Joe Biden’s Potential SCOTUS Nominee Has A “Very Curious Past”

The President is considering many possibilities for his Supreme Court nomination, including J. Michelle Childs, a federal district judge in South Carolina. According to White House spokesman Andrew Bates, the South Carolina judge is “among numerous persons under consideration for the Supreme Court.”

Rep. James Clyburn (D-SC) is a close adviser to President Joe Biden and the highest-ranking Black leader in Congress. Clyburn has been rallying support for Childs considerably more enthusiasm than he has shown for Democrats’ police reform plan or the Build Back Better Act. “He wants to make sure it’s a woman who receives universal support,” Clyburn said on CNN on Wednesday.

Moreover, Judge Childs’ history as a practicing attorney is explored in depth by a writer for the Prospect. Childs’s background is worth investigating more, and she already enjoys bipartisan support. Childs specialized in labor and employment law, defending companies against claims of racial discrimination, civil rights breaches, and union organizing campaigns. Her experience as a partner at Nexsen Pruet Jacobs & Pollard from 1992 to 2000 adds to the worry that she isn’t checking all the appropriate boxes.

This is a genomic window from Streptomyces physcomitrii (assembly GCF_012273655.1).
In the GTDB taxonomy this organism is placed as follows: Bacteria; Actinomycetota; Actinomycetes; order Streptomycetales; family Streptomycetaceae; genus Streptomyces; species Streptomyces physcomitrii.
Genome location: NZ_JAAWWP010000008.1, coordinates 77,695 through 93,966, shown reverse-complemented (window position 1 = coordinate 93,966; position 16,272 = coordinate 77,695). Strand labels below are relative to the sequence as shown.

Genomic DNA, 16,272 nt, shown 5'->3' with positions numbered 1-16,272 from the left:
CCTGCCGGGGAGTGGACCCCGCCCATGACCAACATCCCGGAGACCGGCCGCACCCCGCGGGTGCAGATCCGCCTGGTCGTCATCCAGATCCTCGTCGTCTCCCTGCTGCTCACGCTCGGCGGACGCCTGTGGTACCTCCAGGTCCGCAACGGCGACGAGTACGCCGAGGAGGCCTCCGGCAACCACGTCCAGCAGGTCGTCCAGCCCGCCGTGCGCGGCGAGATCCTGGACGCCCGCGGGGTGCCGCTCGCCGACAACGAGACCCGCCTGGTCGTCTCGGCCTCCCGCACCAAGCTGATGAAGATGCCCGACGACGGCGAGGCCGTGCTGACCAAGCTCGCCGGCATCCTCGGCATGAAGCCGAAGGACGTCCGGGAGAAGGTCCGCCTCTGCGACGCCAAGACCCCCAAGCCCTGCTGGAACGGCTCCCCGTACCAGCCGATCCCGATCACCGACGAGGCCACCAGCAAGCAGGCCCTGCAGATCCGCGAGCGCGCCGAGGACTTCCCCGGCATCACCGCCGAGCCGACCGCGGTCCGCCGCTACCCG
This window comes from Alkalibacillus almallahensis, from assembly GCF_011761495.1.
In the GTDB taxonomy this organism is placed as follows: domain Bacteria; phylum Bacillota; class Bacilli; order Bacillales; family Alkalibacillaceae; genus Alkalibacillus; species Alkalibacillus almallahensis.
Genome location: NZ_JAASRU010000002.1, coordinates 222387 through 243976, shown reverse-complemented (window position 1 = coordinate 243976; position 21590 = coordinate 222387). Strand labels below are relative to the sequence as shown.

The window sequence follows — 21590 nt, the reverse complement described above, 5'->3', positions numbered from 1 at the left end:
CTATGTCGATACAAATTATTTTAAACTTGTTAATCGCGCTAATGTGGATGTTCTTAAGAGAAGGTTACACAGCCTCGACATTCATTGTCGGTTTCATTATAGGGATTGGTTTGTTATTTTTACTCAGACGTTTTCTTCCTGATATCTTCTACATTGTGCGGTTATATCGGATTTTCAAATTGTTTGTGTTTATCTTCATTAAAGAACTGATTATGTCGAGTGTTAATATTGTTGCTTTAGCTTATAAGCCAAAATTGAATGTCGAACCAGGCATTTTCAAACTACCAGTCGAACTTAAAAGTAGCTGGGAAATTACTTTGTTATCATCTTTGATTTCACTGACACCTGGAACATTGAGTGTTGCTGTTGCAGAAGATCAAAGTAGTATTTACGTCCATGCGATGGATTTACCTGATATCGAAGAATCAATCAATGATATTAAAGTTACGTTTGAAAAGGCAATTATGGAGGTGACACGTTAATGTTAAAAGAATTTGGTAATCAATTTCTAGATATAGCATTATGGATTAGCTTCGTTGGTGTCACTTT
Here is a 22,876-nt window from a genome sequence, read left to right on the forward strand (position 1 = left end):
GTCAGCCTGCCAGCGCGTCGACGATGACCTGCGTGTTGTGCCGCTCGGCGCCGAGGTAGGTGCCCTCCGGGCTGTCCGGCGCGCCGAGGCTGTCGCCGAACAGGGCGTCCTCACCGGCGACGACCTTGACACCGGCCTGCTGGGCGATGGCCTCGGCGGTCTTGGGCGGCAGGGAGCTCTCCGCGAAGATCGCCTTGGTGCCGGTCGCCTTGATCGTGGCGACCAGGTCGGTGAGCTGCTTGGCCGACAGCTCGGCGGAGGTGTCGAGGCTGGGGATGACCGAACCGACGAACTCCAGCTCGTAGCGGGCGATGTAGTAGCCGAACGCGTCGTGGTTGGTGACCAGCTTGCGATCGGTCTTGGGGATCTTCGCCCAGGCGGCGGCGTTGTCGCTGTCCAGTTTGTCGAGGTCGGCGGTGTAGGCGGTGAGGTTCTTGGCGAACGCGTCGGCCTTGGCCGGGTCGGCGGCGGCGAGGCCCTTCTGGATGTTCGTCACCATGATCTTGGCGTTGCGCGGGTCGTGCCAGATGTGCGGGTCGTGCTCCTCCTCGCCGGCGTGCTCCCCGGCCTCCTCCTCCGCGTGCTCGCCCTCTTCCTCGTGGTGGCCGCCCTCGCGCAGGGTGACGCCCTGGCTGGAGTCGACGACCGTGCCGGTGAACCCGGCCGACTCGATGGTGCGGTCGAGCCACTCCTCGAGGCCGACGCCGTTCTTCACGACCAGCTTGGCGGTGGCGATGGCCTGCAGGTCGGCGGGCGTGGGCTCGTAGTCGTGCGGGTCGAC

Therefore Childs, the first Black female partner in a South Carolina law practice, was engaged in 25 lawsuits involving allegations of employment discrimination or other civil rights violations relating to work. Childs represented the defendant in all but two of the cases she registered, which means she primarily represented employers accused of breaking civil rights and gender discrimination statutes in the workplace. Nexsen Pruet, where Childs worked for a long time, has advertised its anti-union services to companies looking to keep their workplace “union-free.”

Her nomination appears to be a step backward for this Administration, but schizophrenia, on top of the apparent cognitive minefield, is on-brand. Her nomination would set up a fight between the Democratic Party’s legacy and progressive wings.